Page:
The return of fascism

Although the aftermath of Britain’s Brexit vote still dominates the news, it’s not the only story unfolding in Europe right now. A shadow has been cast across the continent, a shadow that has stretched from the Turkish border to the arctic circle. This shadow is the return of fascism to Europe.

Nationalism, xenophobia and authoritarianism are rising at an alarming rate in Europe. In Greece there is the Golden Dawn, in Hungary we have Jobbik, France has a newly resurgent National Front, Finland has the True Finns and in Britain the remnants of the BNP and EDL are coalescing around Britain First. The rise of such parties is a serious problem that should terrify anyone who believes democracy and liberty.

The question is, what has caused this sudden rise of authoritarian parties? Is it because capitalism has become so unjust, and mainstream politicians so impotent, that voters are turning to extremes? This seems unlikely, as we have not seen a corresponding rise support for radical anti-capitalist parties. Is it that the memory of past fascist regimes has faded to the point where voters have forgotten the danger they present? Unlikely, as the memory of fascism in Europe runs deep.

Is this just an expression of human cruelty, people refusing to recognise the humanity of others and trying to make their lives more difficult? What is happening seems like more than sadism unleashed; it is organised and popular. The simple truth is that the defenders of democracy have no response to the return of fascism, because we do not understand its causes.

Fascism itself is difficult to identify, partly because overuse of the word has muddied its meaning. ‘Body fascist’ and ‘kitchen fascist’ are two such overuses cited by writer and broadcaster, Jonathan Meades, in his masterful documentary Ben Building on Benito Mussolini, as examples of how the word has lost all meaning. Fascism is not a perversion of the politics of the far right - or even the far left. Meades says: "if the extreme right is a race horse and the extreme left is a cart horse, what sort of horse is fascism? It is the sort of horse that is called a combine harvester, which is not a horse". This is the essence of what makes fascism different.

The problem is we think of fascism as a political system; it does not have an ideology. Every time Mussolini was asked what fascism was, he defined in a different way that was convenient to him at that point. Fascism is so new that it eradicates the past, but it also deeply rooted in the traditions of the past. Fascism desires total control through authority. Fascism does not accept criticism. Fascism does not object to murder or even mass death. Fascism turns its leaders into living gods. Fascism desires total war. Fascism glorifies death, especially death for country and leader. This is the anatomy of fascism, but it is not an ideology. Fascism is not the perversion of a democratic system. It is an entirely different system, like a monarchy or theocracy.

Are the collections of far right, nationalist and authoritarian parties I mentioned above fascist? They all have elements of fascism in them, but it is hard to tell if they are truly fascist because fascism is not one thing.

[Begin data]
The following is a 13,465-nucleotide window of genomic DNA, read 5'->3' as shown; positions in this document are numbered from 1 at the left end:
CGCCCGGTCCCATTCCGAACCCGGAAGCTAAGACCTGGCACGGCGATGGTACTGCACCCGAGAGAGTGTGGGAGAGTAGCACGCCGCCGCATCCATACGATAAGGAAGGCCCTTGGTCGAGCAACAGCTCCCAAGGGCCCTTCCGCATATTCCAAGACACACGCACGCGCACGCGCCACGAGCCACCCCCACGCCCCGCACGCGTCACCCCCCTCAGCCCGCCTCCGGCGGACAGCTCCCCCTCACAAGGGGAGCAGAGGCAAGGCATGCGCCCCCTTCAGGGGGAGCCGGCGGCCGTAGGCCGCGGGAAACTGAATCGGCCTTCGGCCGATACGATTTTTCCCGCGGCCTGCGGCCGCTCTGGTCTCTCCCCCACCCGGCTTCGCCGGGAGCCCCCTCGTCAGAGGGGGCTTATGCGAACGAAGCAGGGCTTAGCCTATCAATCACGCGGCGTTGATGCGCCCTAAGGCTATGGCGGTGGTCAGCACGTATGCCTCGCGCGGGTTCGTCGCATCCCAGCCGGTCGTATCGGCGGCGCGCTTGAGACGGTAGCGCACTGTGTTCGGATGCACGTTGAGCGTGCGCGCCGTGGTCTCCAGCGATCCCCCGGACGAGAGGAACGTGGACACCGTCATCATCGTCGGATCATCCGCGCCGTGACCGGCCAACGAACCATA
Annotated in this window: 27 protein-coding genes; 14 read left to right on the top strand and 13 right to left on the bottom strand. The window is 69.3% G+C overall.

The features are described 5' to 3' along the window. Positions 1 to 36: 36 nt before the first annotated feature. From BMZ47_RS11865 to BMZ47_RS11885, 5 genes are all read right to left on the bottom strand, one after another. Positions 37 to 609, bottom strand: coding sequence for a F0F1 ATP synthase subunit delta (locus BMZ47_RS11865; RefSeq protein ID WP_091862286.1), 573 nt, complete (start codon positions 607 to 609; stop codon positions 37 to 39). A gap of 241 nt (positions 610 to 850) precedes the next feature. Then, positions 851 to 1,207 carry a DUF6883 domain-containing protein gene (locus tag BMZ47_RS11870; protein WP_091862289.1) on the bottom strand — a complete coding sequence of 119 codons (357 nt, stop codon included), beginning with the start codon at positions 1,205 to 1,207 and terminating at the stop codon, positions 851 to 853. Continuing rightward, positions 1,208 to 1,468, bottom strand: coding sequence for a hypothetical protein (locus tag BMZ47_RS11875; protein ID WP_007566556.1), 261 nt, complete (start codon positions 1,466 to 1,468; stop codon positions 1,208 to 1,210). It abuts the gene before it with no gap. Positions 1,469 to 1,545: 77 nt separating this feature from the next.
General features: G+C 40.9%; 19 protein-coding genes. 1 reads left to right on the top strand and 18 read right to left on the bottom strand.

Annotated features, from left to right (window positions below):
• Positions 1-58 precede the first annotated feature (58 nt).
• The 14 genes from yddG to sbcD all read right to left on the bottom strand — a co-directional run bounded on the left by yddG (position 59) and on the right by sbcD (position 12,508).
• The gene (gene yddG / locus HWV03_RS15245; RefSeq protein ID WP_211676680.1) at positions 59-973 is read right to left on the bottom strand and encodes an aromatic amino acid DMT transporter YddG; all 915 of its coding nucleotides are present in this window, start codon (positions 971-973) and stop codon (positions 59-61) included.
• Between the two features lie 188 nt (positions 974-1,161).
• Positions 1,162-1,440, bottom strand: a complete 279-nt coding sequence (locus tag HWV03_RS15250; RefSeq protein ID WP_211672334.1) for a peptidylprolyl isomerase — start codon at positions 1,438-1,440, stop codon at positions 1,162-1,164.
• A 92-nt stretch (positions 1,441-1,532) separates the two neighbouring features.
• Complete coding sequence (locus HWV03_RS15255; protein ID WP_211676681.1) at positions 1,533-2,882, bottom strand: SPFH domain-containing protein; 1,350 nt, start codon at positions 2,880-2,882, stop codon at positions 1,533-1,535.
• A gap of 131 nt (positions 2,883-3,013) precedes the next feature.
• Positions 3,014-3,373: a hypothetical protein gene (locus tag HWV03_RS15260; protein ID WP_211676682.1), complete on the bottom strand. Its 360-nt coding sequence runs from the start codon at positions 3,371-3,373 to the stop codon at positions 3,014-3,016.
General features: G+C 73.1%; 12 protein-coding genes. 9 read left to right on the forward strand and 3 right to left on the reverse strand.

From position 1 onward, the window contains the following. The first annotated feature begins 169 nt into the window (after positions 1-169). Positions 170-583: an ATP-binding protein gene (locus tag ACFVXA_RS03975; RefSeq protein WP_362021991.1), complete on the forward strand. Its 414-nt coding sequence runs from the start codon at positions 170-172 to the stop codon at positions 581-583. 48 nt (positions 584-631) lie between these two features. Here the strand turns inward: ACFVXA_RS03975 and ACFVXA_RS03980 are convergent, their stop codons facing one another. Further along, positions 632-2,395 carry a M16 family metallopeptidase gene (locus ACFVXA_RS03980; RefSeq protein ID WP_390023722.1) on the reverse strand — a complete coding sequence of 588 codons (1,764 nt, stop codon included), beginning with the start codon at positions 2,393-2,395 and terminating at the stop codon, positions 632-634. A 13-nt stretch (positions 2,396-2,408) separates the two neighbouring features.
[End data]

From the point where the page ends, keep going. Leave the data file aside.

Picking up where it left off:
Across the Atlantic, Donald Trump has become the Republican nominee for President by stirring up nationalism, racial strife and refusing to accept any criticism. The debate about whether he is fascist continues, as fascism is difficult to spot until you are in the midst of it. I would say that Trump has elements of fascism - certainly his authoritarianism, and refusal to accept criticism - but he is not a true fascist. Given more power and less oversight he could evolve into one.

If fascism is one thing then it is against democracy and individual liberty, and seeks to overturn these in its parallel system of government. What we are seeing across Europe in the rise of these new parties is a movement to suppress the liberty of certain people. These people are the Other. The migrants; the people who are different from the “indigenous population”. If liberty trumpets the rights of the individual, and fascism suppresses the rights of the individual, then the suppression of the individual rights of one group of people is as much fascism as the suppression of the rights of all people. It is in the racism of these new nationalist parties we can see origins of fascism.

Is modern fascism like old fascism? The essence of fascism is its totalitarian control of all of individuals. Vladimir Putin has created a cult of personality and effectively eliminated opposition in Russia. This is the direction many of these proto-fascist parties want to move in. They appear to be modern democratic movements, but their goal is to move their countries outside the democratic process so that they can brutalise the people they do not like. Fascism may have changed its face, embraced social media and contemporary crises in Europe, but at its root is still the desire to control others through aggression.

Pointing at people who are odious (like Trump) and calling them a fascist does not bring us any closer to understanding what fascism is or what these new authoritarian, aggressive and nationalist movements are. Those opposed to fascism and its constituent parts of hatred, violence, egomania, war and tyranny have no response to the return of fascism because of this lack of understanding. To defend democracy and liberty we must first understand what threatens it. Fascism should not be dismissed; it should be a warning sign that this is something we need to pay attention to.

Defenders of democracy and liberty need to think about what has brought us to this dangerous cross roads, where fascism has returned to Europe when we thought it had been banished to the history textbooks. Understanding fascism is the route to fighting it, and we need a means of fighting fascism.